As the market for PC CPU coolers has matured over the last half-decade or so and closed loop liquid coolers have encroached in the space, we haven't seen very many announcements of high-end CPU air coolers. However when we do see new coolers announced, they tend to aim for the stars, and now cooler manufacturer Alpenföhn is doing just that. This week the company is announcing their new Olymp cooler, a rather large tower CPU cooler rated to dissipate up to 340W of heat.

The Alpenföhn Olymp is an oversized asymmetric twin-tower cooler made of aluminum with a nickel-plated copper base as well as six U-shaped 6-mm nickel-plated heat-pipes. The heatsink is 165x151x150mm in size and weighs 1.2 kilograms (without fans); it requires a special mounting mechanism with custom retention plates and will not fit into many small form-factor PC cases (especially with fans installed). The sides of the fins of the heatsink are slightly bent in order to make the most of their surface area and to optimize airflow.

Alpenföhn does not disclose exact cooling fin surface area of the Olymp, but it is pretty clear that it is huge. While heatsinks of such weight and dimensions can cool-down even higher-end CPUs passively (for example, Thermalright positions its HR22 and Macho Zero as passive cooling solutions), the Alpenföhn Olymp can be equipped with 140-mm fans to maximize its potential. Since the cooler is gargantuan, to ensure maximum compatibility with memory modules Alpenföhn proposes installing one fan between the towers and another on the backside of the cooler. Such configuration is common for oversized coolers and it's a rather straightforward solution for dual-channel memory platforms (i.e., LGA115x, FM2/AM3, etc.). However users of quad-channel memory platforms (i.e., LGA2011, where modules are installed on both sides of the CPU socket) will have to adjust height of front and/or back fans so not restrict the installation of memory modules in slots that need to be used.

The Alpenfoehn Olymp is shipped with two WingBoost 140-mm fans with PWM control that have 300 – 1400 RPM speed and can push up to 123.38 m3 of air per hour. The airflow pressure of Olymp’s fans is slightly lower than that of the competing Noctua NH-D15 (140.2 m3/h), but with a heatsink that large, it shouldn't matter much for the vast majority of real-world use cases. The fans are rated to produce from 8 to 26.8 dbA of noise — just slightly louder than the maximum amount noise declared for the NH-D15. Alpenföhn rates its fans for 280 thousand hours MTTF (mean time till failure), or about 32 years of 24/7 operation.

The manufacturer believes that its Olymp cooler can effectively dissipate up to 340 W of heat, an extreme amount that greatly exceeds any reasonable TDP of a commercial chip. The Alpenfoehn Olymp will compete against other super-coolers, including Thermalright SilverArrow Extreme (officially rated for 320 W TDP), as well as advanced liquid cooling solutions.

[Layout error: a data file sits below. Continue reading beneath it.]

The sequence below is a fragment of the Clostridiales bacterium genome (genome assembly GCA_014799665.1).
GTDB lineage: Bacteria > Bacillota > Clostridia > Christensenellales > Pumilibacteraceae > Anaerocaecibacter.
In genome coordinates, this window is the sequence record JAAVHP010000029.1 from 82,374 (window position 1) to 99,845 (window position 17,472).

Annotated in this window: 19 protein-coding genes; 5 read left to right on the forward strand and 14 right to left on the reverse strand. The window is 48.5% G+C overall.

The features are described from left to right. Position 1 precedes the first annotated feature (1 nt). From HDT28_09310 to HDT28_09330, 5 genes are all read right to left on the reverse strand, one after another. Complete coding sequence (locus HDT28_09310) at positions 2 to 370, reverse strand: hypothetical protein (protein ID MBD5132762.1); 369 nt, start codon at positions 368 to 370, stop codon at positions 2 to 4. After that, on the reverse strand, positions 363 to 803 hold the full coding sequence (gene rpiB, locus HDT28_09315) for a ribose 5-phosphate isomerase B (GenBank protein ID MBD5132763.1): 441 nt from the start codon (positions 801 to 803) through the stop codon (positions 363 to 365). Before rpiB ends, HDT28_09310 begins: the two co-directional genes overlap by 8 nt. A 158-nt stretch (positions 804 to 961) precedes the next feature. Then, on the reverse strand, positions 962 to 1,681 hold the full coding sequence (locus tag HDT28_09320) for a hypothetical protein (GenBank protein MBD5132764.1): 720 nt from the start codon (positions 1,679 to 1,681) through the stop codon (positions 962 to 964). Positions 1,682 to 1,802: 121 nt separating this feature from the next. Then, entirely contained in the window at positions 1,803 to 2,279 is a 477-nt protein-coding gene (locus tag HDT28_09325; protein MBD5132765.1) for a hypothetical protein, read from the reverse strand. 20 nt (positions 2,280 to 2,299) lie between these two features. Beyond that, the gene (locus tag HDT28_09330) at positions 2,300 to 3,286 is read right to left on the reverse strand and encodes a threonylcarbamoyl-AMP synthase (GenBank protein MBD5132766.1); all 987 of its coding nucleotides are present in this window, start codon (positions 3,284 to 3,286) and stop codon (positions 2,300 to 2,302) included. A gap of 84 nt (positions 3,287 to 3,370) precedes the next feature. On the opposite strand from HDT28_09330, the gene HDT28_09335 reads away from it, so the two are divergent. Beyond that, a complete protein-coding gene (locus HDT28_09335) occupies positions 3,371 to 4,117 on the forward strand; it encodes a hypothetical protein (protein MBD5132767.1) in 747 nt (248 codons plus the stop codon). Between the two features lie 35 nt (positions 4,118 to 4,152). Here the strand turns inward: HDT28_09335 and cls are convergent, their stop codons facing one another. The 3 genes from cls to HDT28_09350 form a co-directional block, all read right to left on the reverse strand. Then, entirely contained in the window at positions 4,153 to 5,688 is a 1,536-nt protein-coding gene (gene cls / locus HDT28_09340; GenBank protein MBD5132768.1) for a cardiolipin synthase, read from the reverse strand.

The Alpenföhn Olymp is compatible with virtually all modern CPU platforms, including Intel’s LGA115x, LGA2011 and LGA775 as well as AMD’s AM2/AM3 and FM1. Keeping in mind its huge dimensions and weight, it makes a lot of sense to check thoroughly whether the cooler is compatible with a particular setup before purchase. The cooler is available for €79.9 in various stores across Europe.

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  • blahsaysblah - Saturday, February 6, 2016 - link

    Is this physically sound? Can this be possibly bad for bursty heat versus long sustained loads?
    Will a real CPU with its localized heat points under real world usage be better off with this huge thing?

    If i can have a 6700k OC-ed but absolutely trivial over volting almost passively cooled with this, i might consider a non mini-itx build again.
    Reply
  • Sivar - Monday, February 8, 2016 - link

    The reviewed unit would be a terrible passive cooler. Go for something designed for passive use like NoFan's products. Reply
  • Denithor - Monday, February 8, 2016 - link

    2006 called, they want this for the latest & greatest, Pentium 4 EE 965 (3.73GHz dual core, 130W).

    Otherwise, yeah, I really don't see the point. Unless you are SERIOUSLY overclocking a CPU today you're not going to need anything like this at all.
    Reply
  • Madpacket - Monday, February 8, 2016 - link

    Yet somehow I doubt this will outperform the NH-D15. Reply
  • Sivar - Monday, February 8, 2016 - link

    It is about 20% more massive (the 'D15 is 1KG), so it at least has the benefit of greater thermal capacity and. I would hope, more surface area.
    I'll not be swapping out my D15 though since it works flawlessly.
    Reply
  • tamalero - Friday, February 12, 2016 - link

    Lol, This reminds me of the era of the ridiculous Pentium D and AMD Athlon X2 overclocking days.
    I had a pure copper 1kg heatsink (similar to the Vortex PLUS and Noctua NH U12F) that started to bent my gigabyte motherboard.
    Seems we're going back to that ERA.
    Reply
  • realneil - Sunday, June 24, 2018 - link

    This thing is a tribute to excess.
    If I had one here, I would try it out, and maybe even keep on using it.
    But I wouldn't buy it.
    Reply

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